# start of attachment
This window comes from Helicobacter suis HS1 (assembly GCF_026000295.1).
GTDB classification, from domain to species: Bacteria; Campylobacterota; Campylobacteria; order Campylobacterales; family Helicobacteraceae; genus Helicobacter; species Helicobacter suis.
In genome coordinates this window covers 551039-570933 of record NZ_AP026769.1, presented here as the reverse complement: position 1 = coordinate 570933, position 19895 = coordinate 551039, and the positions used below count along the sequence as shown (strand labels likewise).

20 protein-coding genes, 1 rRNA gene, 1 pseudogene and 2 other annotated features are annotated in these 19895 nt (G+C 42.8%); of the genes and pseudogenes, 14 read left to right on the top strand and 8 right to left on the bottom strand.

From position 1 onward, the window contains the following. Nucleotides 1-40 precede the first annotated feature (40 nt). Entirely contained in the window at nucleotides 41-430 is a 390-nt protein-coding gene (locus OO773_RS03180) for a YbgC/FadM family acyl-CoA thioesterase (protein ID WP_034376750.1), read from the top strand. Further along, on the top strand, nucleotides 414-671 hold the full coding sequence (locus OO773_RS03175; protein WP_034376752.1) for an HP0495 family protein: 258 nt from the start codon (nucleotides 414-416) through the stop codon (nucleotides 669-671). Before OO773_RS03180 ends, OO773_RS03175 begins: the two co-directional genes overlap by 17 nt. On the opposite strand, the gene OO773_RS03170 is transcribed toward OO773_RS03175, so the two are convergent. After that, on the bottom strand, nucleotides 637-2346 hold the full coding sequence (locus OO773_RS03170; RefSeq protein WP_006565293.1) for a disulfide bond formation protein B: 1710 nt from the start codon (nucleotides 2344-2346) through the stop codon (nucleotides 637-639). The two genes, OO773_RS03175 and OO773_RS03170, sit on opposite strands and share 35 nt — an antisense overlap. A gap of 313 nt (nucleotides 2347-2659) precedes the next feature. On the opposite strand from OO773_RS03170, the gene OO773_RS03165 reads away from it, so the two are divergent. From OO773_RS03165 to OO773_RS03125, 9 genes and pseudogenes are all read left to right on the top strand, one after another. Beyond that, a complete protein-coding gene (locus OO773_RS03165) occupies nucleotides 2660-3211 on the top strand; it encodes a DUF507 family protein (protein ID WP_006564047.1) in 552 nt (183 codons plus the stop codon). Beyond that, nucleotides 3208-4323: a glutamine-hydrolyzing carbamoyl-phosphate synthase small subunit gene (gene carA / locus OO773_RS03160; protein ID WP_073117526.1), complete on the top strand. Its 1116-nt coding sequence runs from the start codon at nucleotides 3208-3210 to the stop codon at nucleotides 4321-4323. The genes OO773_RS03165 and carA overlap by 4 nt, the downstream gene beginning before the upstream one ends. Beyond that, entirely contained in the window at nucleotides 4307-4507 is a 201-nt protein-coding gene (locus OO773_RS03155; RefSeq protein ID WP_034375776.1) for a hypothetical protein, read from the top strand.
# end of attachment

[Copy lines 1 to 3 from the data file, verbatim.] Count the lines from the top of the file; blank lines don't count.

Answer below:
This window comes from Helicobacter suis HS1 (assembly GCF_026000295.1).
GTDB classification, from domain to species: Bacteria; Campylobacterota; Campylobacteria; order Campylobacterales; family Helicobacteraceae; genus Helicobacter; species Helicobacter suis.
In genome coordinates this window covers 551039-570933 of record NZ_AP026769.1, presented here as the reverse complement: position 1 = coordinate 570933, position 19895 = coordinate 551039, and the positions used below count along the sequence as shown (strand labels likewise).